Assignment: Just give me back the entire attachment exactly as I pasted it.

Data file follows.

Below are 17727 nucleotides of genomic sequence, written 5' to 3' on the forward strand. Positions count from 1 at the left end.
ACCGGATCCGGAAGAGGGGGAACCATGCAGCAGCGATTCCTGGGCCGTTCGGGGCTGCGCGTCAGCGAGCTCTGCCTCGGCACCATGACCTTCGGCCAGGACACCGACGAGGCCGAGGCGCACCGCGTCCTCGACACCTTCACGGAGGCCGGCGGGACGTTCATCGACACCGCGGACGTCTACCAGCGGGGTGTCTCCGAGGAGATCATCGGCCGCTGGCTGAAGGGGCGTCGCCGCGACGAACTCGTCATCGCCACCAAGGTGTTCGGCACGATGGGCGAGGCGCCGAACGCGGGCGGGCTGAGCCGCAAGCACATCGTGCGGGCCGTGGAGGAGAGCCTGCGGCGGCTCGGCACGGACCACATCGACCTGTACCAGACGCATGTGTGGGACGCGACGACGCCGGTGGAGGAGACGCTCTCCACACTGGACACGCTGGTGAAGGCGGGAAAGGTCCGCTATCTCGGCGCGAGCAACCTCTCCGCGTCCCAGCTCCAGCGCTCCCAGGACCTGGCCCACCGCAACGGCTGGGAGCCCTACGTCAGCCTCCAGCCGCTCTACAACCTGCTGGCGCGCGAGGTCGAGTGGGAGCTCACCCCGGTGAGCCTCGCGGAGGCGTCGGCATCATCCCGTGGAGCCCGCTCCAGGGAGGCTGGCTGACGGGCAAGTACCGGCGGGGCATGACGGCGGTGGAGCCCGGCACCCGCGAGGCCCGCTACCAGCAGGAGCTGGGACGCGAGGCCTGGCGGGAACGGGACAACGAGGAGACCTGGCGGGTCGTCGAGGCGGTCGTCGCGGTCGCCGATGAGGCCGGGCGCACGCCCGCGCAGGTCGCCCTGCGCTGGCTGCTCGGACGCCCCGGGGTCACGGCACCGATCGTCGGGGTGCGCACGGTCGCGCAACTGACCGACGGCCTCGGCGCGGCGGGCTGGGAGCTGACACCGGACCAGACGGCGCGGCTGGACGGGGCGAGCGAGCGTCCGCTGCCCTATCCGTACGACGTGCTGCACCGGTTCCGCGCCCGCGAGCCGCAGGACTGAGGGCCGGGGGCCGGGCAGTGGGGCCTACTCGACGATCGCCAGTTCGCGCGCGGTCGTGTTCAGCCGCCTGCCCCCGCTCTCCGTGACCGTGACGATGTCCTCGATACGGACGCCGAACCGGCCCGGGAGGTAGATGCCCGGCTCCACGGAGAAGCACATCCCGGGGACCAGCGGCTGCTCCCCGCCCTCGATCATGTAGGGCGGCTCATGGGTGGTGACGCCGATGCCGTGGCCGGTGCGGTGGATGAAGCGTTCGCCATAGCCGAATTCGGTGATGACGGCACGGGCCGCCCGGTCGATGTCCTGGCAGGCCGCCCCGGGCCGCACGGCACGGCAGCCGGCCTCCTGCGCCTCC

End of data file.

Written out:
Below are 17727 nucleotides of genomic sequence, written 5' to 3' on the forward strand. Positions count from 1 at the left end.
ACCGGATCCGGAAGAGGGGGAACCATGCAGCAGCGATTCCTGGGCCGTTCGGGGCTGCGCGTCAGCGAGCTCTGCCTCGGCACCATGACCTTCGGCCAGGACACCGACGAGGCCGAGGCGCACCGCGTCCTCGACACCTTCACGGAGGCCGGCGGGACGTTCATCGACACCGCGGACGTCTACCAGCGGGGTGTCTCCGAGGAGATCATCGGCCGCTGGCTGAAGGGGCGTCGCCGCGACGAACTCGTCATCGCCACCAAGGTGTTCGGCACGATGGGCGAGGCGCCGAACGCGGGCGGGCTGAGCCGCAAGCACATCGTGCGGGCCGTGGAGGAGAGCCTGCGGCGGCTCGGCACGGACCACATCGACCTGTACCAGACGCATGTGTGGGACGCGACGACGCCGGTGGAGGAGACGCTCTCCACACTGGACACGCTGGTGAAGGCGGGAAAGGTCCGCTATCTCGGCGCGAGCAACCTCTCCGCGTCCCAGCTCCAGCGCTCCCAGGACCTGGCCCACCGCAACGGCTGGGAGCCCTACGTCAGCCTCCAGCCGCTCTACAACCTGCTGGCGCGCGAGGTCGAGTGGGAGCTCACCCCGGTGAGCCTCGCGGAGGCGTCGGCATCATCCCGTGGAGCCCGCTCCAGGGAGGCTGGCTGACGGGCAAGTACCGGCGGGGCATGACGGCGGTGGAGCCCGGCACCCGCGAGGCCCGCTACCAGCAGGAGCTGGGACGCGAGGCCTGGCGGGAACGGGACAACGAGGAGACCTGGCGGGTCGTCGAGGCGGTCGTCGCGGTCGCCGATGAGGCCGGGCGCACGCCCGCGCAGGTCGCCCTGCGCTGGCTGCTCGGACGCCCCGGGGTCACGGCACCGATCGTCGGGGTGCGCACGGTCGCGCAACTGACCGACGGCCTCGGCGCGGCGGGCTGGGAGCTGACACCGGACCAGACGGCGCGGCTGGACGGGGCGAGCGAGCGTCCGCTGCCCTATCCGTACGACGTGCTGCACCGGTTCCGCGCCCGCGAGCCGCAGGACTGAGGGCCGGGGGCCGGGCAGTGGGGCCTACTCGACGATCGCCAGTTCGCGCGCGGTCGTGTTCAGCCGCCTGCCCCCGCTCTCCGTGACCGTGACGATGTCCTCGATACGGACGCCGAACCGGCCCGGGAGGTAGATGCCCGGCTCCACGGAGAAGCACATCCCGGGGACCAGCGGCTGCTCCCCGCCCTCGATCATGTAGGGCGGCTCATGGGTGGTGACGCCGATGCCGTGGCCGGTGCGGTGGATGAAGCGTTCGCCATAGCCGAATTCGGTGATGACGGCACGGGCCGCCCGGTCGATGTCCTGGCAGGCCGCCCCGGGCCGCACGGCACGGCAGCCGGCCTCCTGCGCCTCC